It’s a beautiful place. I went to South Africa 11 years ago just before my first son was born. I spent four weeks in Cape Town doing something for CITV. It was an amazing experience, but I realised going this time how much things had changed. The gap between the rich and poor out there is huge, which is leading to a considerable amount of crime. This time I took my kids out there and it was an eye-opening experience for them and for me to watch them experiencing it.

Having left Earth and having to find a new planet to populate, it is not necessarily that far-fetched. Did filming it make you think about that more? Is it something that you think could happen in the future?

I have no doubt that sometimes we don’t know everything, and some things we shouldn’t know. I’m sure scientists are researching and trying to find somewhere else for us to live, if we keep treating this planet the way we are. It’s not going to last that long, whether it’s going to be in my lifetime, or my kids’. I don’t know that that will happen, but at some point, if it continues to go the way it is, life here will cease to exist and we’ll have to find somewhere else to live. The fact is there is a big possibility that there is another place that is very similar to Earth out there that we probably could inhabit. It certainly made us think about it a lot. Even though we get caught up in the gadgets and gismos, sci-fi is very loosely but always based on what could actually be reality.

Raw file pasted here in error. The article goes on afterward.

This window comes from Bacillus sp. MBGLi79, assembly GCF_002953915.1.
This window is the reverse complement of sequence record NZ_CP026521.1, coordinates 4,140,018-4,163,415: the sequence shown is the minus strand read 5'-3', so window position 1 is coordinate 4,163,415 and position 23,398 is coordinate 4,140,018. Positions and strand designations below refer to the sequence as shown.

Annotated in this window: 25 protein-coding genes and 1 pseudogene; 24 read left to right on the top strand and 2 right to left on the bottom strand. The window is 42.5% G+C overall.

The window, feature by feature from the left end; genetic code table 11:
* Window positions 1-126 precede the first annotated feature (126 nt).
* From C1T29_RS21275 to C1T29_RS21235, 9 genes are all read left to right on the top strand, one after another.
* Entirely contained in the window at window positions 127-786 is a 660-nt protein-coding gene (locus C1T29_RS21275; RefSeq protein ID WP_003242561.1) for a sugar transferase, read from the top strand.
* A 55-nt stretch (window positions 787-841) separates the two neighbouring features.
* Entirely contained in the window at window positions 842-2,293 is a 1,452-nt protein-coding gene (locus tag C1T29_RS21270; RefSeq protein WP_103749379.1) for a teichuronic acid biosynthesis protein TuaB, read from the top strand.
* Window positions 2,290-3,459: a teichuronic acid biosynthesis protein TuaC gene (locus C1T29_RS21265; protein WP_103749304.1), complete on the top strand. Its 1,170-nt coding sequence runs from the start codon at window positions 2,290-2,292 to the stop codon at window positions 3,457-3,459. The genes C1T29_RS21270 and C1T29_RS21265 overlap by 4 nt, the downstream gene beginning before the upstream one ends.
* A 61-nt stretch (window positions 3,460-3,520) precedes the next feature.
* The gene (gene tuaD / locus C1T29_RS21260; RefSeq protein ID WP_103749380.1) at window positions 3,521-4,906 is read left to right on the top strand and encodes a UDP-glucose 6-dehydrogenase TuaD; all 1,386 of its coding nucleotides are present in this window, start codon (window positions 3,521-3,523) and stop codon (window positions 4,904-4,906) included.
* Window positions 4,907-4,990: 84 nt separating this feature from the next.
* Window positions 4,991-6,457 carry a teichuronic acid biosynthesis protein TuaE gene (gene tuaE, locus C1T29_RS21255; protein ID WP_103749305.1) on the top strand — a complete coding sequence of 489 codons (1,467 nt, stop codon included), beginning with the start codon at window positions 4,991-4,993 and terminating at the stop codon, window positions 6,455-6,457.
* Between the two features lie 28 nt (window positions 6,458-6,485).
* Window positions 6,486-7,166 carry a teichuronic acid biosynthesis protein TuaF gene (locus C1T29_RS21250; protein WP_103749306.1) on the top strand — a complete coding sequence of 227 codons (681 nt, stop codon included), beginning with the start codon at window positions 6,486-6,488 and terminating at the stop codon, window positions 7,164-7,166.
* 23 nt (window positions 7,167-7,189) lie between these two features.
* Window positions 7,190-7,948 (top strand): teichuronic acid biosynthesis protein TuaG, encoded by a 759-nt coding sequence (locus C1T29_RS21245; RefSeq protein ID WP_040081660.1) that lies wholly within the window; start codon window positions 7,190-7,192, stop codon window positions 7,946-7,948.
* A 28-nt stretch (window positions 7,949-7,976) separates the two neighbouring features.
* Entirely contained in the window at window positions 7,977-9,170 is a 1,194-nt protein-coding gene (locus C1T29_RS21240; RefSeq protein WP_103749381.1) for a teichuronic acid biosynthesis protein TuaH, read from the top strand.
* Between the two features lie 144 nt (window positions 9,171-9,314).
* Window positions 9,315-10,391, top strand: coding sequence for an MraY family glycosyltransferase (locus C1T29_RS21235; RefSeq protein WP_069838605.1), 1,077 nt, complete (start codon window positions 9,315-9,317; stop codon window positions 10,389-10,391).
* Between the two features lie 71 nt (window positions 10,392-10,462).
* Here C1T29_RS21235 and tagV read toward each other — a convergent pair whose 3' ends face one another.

So what would your ideal planet look like, or have to offer?

Heat. I mean, pretty much like Carpathia, without the ACs and the other alien element.

All of those chosen for Carpathia have a special skill, what would yours be?

Music and film. Entertainment.

Bron: BBC

~ door pietboon op 07/02/2011.